Citizens Concerned about Hydro Smart Metres
Citizens who are worried that Hydro Quebec’s new smart metres cause health problems are holding an information meeting on Wednesday, April 24 at 7:30 p.m. The meeting will take place at St. Barnabas Church, 12301 rue Colin, Pierrefonds, QC, H9A 1C3.
I first heard about the project during the LaSalle borough meeting on April 2 when residents complained. One man reported that his parents have headaches and vomiting. A woman reported tinnitus and headaches.
“I have a constant ringing in my ears since they started installing,” said LaSalle resident Monika Niedbalski. “It started about a week before they came on my street in February. It’s a high pitch and it does not go away. It’s getting worse. It’s 24/7.”
Niedbalski plans to see a doctor, but after reading a report from the American Academy of Environmental Medicine (AAEM), she’s convinced Hydro Quebec’s new digital metres are behind her illness. She’s created a Google blog to share what she’s learned called LaSalle Refuse at https://sites.google.com/site/lasallerefuse3/.
Her blog includes a copy of the AAEM report, which cites 20 different studies linking smart meter radiation to neurological conditions, muscular pain and tightness, heart and lung disease, nausea, belching, ear and tooth pain, itchy skin and nervous system dysfunction.
“AAEM recommends that patients with a broad range of medical conditions avoid sources of EMF and RF radiation, especially smart meters on patients’ homes and on neighbors’ homes, nearby.”
Such studies have caused 39 municipalities in British Columbia and Santa Cruz, California to ban the digital meters currently being installed on homes across North America and in Australia, Europe and New Zealand.
Residents hope that Quebec too will ban them. So far, 1,877 people have signed a petition asking the National Assembly to stop the new metres from being installed in Quebec. It remains active until May 27. You can find it here: https://www.assnat.qc.ca/fr/exprimez-votre-opinion/petition/Petition-3593/index.html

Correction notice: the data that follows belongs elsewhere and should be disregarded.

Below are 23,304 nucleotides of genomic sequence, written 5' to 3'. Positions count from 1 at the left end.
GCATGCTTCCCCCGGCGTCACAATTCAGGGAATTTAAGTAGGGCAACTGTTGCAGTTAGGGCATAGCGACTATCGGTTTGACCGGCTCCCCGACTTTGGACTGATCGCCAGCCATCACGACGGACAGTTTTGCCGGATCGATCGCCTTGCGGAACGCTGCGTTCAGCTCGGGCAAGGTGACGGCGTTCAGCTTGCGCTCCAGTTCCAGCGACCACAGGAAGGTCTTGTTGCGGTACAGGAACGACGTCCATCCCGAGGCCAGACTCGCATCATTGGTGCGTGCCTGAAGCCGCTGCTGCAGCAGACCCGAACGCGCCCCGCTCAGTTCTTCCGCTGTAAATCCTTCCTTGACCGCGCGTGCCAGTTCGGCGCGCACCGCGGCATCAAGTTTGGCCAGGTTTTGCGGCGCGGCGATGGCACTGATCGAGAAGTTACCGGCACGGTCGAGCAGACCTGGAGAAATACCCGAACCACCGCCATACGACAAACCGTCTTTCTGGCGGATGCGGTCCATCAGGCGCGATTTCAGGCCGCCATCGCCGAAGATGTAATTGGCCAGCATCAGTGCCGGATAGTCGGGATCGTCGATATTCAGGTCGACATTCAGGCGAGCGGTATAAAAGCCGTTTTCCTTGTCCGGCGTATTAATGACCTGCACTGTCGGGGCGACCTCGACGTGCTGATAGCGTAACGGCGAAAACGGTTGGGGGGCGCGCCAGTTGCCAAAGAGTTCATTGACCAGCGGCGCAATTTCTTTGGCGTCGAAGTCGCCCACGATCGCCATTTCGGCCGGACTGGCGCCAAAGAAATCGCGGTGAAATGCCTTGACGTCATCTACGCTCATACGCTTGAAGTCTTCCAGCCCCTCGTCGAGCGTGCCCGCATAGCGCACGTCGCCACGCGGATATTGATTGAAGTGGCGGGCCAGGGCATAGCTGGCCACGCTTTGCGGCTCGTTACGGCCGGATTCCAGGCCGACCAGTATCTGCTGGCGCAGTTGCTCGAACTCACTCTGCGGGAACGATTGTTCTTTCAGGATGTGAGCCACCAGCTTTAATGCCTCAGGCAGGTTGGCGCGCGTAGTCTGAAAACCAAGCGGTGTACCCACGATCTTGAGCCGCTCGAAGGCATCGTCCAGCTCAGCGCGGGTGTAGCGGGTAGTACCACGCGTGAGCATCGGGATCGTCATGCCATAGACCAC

The controversy here began in May 2011 when Hydro Quebec signed a $350 million contract with technology giant Landis + Gyr to install three million smart meters by 2017.
Property owners get a letter offering two choices, says Niedbalski, who got hers in January. They can allow Hydro to install a new digital metre that communicates for free or pay $98 to get one that doesn’t communicate plus $17 monthly to have the meter read.
Niedbalski prefers neither option. When an installer knocked on her door in February, she videotaped her refusal.
“The analog metres we have now are perfectly safe,” she said. “The only ones who are going to make money [by changing them] is Hydro. We’re like sitting guinea pigs. I refused it for me and my tenants.”
She and others complained to LaSalle borough councillors, who met with Hydro Quebec for two hours on Thursday, March 28.
“We have no jurisdiction over the actions of Hydro Quebec, but we’ve asked them to suspend installation of the equipment in LaSalle until after a public meeting takes place,” said LaSalle Mayor Manon Barbe to a flurry of applause at the borough meeting April 2.
Hydro Quebec held an information session on Thursday, April 4. Some 200 Lachine, LaSalle, Laval and Pointe aux Tremble residents attended.
“I think that Hydro did not expect the questions that were asked,” said Niedbalski. “It was pretty intense. Two engineers who understand microwaves were there, and all Hydro kept saying was that the meters comply with Health Canada and with code 6. Code 6 is so ridiculously high, no matter what you do, it’s going to comply. People saw that Hydro was preaching.”
Hydro Quebec is working hard to control the concern. They have a website at http://www.hydroquebec.com/residential/customer-services/next-generation-meters/. They have not slowed down their roll-out of the new digital metres, which will continue until 2017.
Note: A version of this article appeared on page 12 of the city edition of the Suburban on April 10, 2013.
About the Author
Tracey Arial helps Canadians grow with notable nonfiction and urban agriculture.